While profits may be important, they’re not the primary values of the organization. Maximizing profits may excite investors but it rarely stirs employees’ emotions or imaginations. People want to be inspired by a purpose that they believe is important and worthwhile. Work can be a stressful place, and with companies trying to keep an eye on the bottom line while simultaneously improving productivity, many workers may find themselves with more responsibilities than ever before. While there is no way to totally eliminate stress from the workplace, some companies are doing what they can to help employees relax, and many, like those that we feature here, are doing that through on-site meditation.

If a single word best captures the meaning of spirituality and the vital role that it plays in people’s lives, that word is “interconnectedness.” Those associated with organizations they perceived as more spiritual also see their organizations as more profitable. They are able to bring more of their “complete selves” to work. They could deploy more of their full creativity, emotions, and intelligence; in short, organizations viewed as more spiritual get more from their employees, and vice versa. They believe strongly that unless organizations learn how to harness the whole person and the immense spiritual energy that is at the core of everyone, they will not be able to produce world-class products and services.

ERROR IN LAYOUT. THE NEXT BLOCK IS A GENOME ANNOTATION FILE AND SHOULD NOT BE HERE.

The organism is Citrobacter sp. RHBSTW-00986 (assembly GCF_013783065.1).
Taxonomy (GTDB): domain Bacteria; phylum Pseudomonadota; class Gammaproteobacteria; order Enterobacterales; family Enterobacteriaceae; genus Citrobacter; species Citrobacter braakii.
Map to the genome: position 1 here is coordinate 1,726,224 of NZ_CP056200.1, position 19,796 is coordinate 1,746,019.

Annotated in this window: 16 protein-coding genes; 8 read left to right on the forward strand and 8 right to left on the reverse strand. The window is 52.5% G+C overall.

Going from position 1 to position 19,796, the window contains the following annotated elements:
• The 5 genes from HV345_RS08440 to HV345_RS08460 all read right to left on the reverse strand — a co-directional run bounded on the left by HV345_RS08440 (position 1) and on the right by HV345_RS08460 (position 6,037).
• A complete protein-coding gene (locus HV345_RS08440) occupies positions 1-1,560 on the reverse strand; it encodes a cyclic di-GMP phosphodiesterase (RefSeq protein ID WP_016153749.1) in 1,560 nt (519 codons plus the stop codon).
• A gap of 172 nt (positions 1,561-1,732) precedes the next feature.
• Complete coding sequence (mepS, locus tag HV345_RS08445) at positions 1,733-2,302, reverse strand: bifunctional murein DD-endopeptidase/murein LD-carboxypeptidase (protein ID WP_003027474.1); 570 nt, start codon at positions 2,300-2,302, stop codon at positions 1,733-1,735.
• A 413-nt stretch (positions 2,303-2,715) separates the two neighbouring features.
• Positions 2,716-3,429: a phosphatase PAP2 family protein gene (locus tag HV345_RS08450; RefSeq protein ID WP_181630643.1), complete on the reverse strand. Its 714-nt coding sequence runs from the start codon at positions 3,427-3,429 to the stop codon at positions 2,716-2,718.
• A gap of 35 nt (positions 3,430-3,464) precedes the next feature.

Today, we live in the transition period between the old definition of work as survival and the new definition of work as livelihood. New management techniques and new organizational structures are needed to handle this emerging context. Our job, as leaders, is to facilitate the discovery of spirit, to esteem it, to celebrate it, and to hold others accountable for their expression of it. Support employees and colleagues in being clear that part of their job responsibility is to fully express their spirit, their life purpose, and their gifts. Spirituality is becoming more openly recognized as an integral part of work. Workplace spirituality is not about organized religious practices. It’s not about God or theology. Workplace spirituality recognizes that people have an inner life that nourishes and is nourished by meaningful work that takes place in the context of community.

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Topics: Culture, Life @ Work